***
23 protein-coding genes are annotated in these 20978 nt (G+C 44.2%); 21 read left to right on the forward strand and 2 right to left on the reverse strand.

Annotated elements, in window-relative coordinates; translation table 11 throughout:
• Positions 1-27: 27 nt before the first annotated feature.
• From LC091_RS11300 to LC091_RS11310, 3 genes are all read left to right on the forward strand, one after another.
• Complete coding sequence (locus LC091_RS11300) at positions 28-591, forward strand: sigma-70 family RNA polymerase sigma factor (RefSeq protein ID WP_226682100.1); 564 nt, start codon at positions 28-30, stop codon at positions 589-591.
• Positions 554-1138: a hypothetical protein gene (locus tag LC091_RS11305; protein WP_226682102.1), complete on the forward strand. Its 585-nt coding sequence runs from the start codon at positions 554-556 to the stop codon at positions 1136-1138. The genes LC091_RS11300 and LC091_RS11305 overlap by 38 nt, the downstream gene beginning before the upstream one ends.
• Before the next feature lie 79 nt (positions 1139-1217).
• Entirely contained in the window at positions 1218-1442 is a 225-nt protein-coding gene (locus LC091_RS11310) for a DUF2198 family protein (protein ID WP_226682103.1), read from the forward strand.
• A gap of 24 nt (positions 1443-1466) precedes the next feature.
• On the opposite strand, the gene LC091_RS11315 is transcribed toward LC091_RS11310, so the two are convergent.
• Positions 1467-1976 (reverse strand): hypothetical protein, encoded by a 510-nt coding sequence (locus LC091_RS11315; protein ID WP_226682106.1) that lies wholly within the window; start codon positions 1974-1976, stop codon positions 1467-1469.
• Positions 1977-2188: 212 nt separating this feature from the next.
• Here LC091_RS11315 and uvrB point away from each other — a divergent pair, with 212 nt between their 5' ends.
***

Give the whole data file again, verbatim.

23 protein-coding genes are annotated in these 20978 nt (G+C 44.2%); 21 read left to right on the forward strand and 2 right to left on the reverse strand.

Annotated elements, in window-relative coordinates; translation table 11 throughout:
• Positions 1-27: 27 nt before the first annotated feature.
• From LC091_RS11300 to LC091_RS11310, 3 genes are all read left to right on the forward strand, one after another.
• Complete coding sequence (locus LC091_RS11300) at positions 28-591, forward strand: sigma-70 family RNA polymerase sigma factor (RefSeq protein ID WP_226682100.1); 564 nt, start codon at positions 28-30, stop codon at positions 589-591.
• Positions 554-1138: a hypothetical protein gene (locus tag LC091_RS11305; protein WP_226682102.1), complete on the forward strand. Its 585-nt coding sequence runs from the start codon at positions 554-556 to the stop codon at positions 1136-1138. The genes LC091_RS11300 and LC091_RS11305 overlap by 38 nt, the downstream gene beginning before the upstream one ends.
• Before the next feature lie 79 nt (positions 1139-1217).
• Entirely contained in the window at positions 1218-1442 is a 225-nt protein-coding gene (locus LC091_RS11310) for a DUF2198 family protein (protein ID WP_226682103.1), read from the forward strand.
• A gap of 24 nt (positions 1443-1466) precedes the next feature.
• On the opposite strand, the gene LC091_RS11315 is transcribed toward LC091_RS11310, so the two are convergent.
• Positions 1467-1976 (reverse strand): hypothetical protein, encoded by a 510-nt coding sequence (locus LC091_RS11315; protein ID WP_226682106.1) that lies wholly within the window; start codon positions 1974-1976, stop codon positions 1467-1469.
• Positions 1977-2188: 212 nt separating this feature from the next.
• Here LC091_RS11315 and uvrB point away from each other — a divergent pair, with 212 nt between their 5' ends.